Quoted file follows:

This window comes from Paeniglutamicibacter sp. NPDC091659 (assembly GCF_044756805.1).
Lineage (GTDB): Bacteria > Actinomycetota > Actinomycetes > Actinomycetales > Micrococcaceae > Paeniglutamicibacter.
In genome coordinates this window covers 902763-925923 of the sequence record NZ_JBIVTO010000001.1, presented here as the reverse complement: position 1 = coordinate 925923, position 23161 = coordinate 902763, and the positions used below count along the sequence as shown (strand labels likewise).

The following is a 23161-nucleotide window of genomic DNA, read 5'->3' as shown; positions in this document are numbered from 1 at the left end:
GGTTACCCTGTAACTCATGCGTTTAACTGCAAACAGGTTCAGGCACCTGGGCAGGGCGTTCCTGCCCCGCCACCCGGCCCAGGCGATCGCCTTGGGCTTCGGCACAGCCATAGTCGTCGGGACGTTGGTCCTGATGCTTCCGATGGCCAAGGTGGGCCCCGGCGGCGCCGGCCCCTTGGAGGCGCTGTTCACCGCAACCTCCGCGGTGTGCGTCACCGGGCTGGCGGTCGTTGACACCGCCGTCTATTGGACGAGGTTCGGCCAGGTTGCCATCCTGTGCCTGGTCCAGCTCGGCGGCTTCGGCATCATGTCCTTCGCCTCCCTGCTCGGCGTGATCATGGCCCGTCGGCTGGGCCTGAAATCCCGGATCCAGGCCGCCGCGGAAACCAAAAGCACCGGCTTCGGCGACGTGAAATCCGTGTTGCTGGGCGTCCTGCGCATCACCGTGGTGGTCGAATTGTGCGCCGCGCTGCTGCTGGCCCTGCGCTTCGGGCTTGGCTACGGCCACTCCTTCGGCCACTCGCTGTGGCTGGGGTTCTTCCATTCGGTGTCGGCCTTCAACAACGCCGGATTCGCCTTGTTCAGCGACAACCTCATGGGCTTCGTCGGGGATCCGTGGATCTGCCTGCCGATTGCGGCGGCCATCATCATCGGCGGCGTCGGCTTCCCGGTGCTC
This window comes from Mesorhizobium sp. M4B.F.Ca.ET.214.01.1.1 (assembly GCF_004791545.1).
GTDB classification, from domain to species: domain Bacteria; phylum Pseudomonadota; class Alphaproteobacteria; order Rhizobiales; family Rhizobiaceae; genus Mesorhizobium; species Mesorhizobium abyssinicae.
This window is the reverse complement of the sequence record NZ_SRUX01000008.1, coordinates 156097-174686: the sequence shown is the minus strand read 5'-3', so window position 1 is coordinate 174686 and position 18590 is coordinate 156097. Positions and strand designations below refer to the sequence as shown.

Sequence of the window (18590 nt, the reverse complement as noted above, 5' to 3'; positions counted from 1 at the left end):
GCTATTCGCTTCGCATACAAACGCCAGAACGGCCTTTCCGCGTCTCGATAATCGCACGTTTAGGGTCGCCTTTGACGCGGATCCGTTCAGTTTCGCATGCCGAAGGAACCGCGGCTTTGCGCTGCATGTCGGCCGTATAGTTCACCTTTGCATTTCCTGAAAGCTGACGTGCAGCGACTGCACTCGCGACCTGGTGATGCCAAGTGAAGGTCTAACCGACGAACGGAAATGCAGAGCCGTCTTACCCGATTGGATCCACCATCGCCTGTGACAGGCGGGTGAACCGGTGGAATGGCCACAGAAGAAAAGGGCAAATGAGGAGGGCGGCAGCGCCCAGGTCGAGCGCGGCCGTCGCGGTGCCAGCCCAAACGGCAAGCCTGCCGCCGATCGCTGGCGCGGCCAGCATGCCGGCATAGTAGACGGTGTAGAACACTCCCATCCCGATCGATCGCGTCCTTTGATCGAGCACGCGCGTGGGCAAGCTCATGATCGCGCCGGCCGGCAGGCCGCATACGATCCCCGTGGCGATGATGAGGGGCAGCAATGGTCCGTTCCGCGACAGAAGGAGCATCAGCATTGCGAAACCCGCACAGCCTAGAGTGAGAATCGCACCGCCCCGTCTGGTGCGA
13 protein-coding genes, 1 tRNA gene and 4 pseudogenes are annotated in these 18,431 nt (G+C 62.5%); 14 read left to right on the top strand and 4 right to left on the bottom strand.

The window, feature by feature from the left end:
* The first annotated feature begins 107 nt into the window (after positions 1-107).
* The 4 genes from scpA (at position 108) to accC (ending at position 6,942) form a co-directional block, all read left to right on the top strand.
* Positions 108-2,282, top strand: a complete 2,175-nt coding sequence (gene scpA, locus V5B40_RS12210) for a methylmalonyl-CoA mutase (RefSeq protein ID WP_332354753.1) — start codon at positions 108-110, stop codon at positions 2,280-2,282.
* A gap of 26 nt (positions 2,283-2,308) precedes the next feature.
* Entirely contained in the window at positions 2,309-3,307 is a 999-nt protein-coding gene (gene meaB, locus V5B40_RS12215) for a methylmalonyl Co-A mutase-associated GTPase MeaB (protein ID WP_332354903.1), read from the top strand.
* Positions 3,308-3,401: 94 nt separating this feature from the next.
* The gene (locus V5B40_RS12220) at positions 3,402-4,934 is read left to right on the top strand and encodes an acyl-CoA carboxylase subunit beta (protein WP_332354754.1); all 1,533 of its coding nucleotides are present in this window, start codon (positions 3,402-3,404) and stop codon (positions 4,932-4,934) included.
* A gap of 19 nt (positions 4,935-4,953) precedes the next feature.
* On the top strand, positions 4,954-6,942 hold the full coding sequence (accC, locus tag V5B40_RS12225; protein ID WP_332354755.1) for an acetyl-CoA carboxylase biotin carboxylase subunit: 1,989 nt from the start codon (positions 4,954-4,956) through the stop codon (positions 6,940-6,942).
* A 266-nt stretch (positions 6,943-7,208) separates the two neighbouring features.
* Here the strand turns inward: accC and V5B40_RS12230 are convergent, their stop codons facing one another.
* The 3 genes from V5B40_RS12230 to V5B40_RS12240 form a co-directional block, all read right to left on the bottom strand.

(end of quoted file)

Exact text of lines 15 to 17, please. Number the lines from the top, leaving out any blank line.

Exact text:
* Positions 108-2,282, top strand: a complete 2,175-nt coding sequence (gene scpA, locus V5B40_RS12210) for a methylmalonyl-CoA mutase (RefSeq protein ID WP_332354753.1) — start codon at positions 108-110, stop codon at positions 2,280-2,282.
* A gap of 26 nt (positions 2,283-2,308) precedes the next feature.
* Entirely contained in the window at positions 2,309-3,307 is a 999-nt protein-coding gene (gene meaB, locus V5B40_RS12215) for a methylmalonyl Co-A mutase-associated GTPase MeaB (protein ID WP_332354903.1), read from the top strand.